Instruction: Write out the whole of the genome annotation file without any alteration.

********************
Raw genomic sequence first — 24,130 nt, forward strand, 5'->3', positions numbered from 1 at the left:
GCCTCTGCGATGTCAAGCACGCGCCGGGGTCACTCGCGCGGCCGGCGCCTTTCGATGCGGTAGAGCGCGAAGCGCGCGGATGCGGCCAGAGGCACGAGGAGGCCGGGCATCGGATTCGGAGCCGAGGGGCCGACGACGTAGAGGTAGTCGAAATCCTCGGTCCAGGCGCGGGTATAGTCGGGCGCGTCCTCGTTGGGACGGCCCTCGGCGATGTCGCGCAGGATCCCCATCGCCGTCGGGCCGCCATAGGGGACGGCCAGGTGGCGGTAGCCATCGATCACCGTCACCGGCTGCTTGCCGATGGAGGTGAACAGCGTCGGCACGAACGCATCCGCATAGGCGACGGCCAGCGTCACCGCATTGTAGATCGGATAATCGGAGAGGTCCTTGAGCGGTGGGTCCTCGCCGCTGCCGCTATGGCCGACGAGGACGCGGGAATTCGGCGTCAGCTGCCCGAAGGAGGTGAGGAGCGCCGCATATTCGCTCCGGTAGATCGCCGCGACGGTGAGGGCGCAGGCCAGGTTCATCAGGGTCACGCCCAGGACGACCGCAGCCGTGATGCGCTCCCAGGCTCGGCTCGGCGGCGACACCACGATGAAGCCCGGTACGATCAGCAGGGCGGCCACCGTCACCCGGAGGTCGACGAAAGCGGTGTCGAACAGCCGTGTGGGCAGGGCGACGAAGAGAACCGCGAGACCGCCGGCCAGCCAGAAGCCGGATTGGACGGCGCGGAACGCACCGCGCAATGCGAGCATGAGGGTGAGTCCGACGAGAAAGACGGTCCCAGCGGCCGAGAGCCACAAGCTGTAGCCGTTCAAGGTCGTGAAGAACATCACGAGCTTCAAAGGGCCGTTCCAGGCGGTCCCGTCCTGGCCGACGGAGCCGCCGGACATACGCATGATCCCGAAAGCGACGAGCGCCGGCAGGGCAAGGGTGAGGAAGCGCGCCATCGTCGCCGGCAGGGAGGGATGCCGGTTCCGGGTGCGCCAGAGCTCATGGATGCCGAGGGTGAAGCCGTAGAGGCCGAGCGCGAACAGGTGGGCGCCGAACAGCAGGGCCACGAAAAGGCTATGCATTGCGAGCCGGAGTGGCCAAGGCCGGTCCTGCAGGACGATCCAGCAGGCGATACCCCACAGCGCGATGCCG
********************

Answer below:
Raw genomic sequence first — 24,130 nt, forward strand, 5'->3', positions numbered from 1 at the left:
GCCTCTGCGATGTCAAGCACGCGCCGGGGTCACTCGCGCGGCCGGCGCCTTTCGATGCGGTAGAGCGCGAAGCGCGCGGATGCGGCCAGAGGCACGAGGAGGCCGGGCATCGGATTCGGAGCCGAGGGGCCGACGACGTAGAGGTAGTCGAAATCCTCGGTCCAGGCGCGGGTATAGTCGGGCGCGTCCTCGTTGGGACGGCCCTCGGCGATGTCGCGCAGGATCCCCATCGCCGTCGGGCCGCCATAGGGGACGGCCAGGTGGCGGTAGCCATCGATCACCGTCACCGGCTGCTTGCCGATGGAGGTGAACAGCGTCGGCACGAACGCATCCGCATAGGCGACGGCCAGCGTCACCGCATTGTAGATCGGATAATCGGAGAGGTCCTTGAGCGGTGGGTCCTCGCCGCTGCCGCTATGGCCGACGAGGACGCGGGAATTCGGCGTCAGCTGCCCGAAGGAGGTGAGGAGCGCCGCATATTCGCTCCGGTAGATCGCCGCGACGGTGAGGGCGCAGGCCAGGTTCATCAGGGTCACGCCCAGGACGACCGCAGCCGTGATGCGCTCCCAGGCTCGGCTCGGCGGCGACACCACGATGAAGCCCGGTACGATCAGCAGGGCGGCCACCGTCACCCGGAGGTCGACGAAAGCGGTGTCGAACAGCCGTGTGGGCAGGGCGACGAAGAGAACCGCGAGACCGCCGGCCAGCCAGAAGCCGGATTGGACGGCGCGGAACGCACCGCGCAATGCGAGCATGAGGGTGAGTCCGACGAGAAAGACGGTCCCAGCGGCCGAGAGCCACAAGCTGTAGCCGTTCAAGGTCGTGAAGAACATCACGAGCTTCAAAGGGCCGTTCCAGGCGGTCCCGTCCTGGCCGACGGAGCCGCCGGACATACGCATGATCCCGAAAGCGACGAGCGCCGGCAGGGCAAGGGTGAGGAAGCGCGCCATCGTCGCCGGCAGGGAGGGATGCCGGTTCCGGGTGCGCCAGAGCTCATGGATGCCGAGGGTGAAGCCGTAGAGGCCGAGCGCGAACAGGTGGGCGCCGAACAGCAGGGCCACGAAAAGGCTATGCATTGCGAGCCGGAGTGGCCAAGGCCGGTCCTGCAGGACGATCCAGCAGGCGATACCCCACAGCGCGATGCCG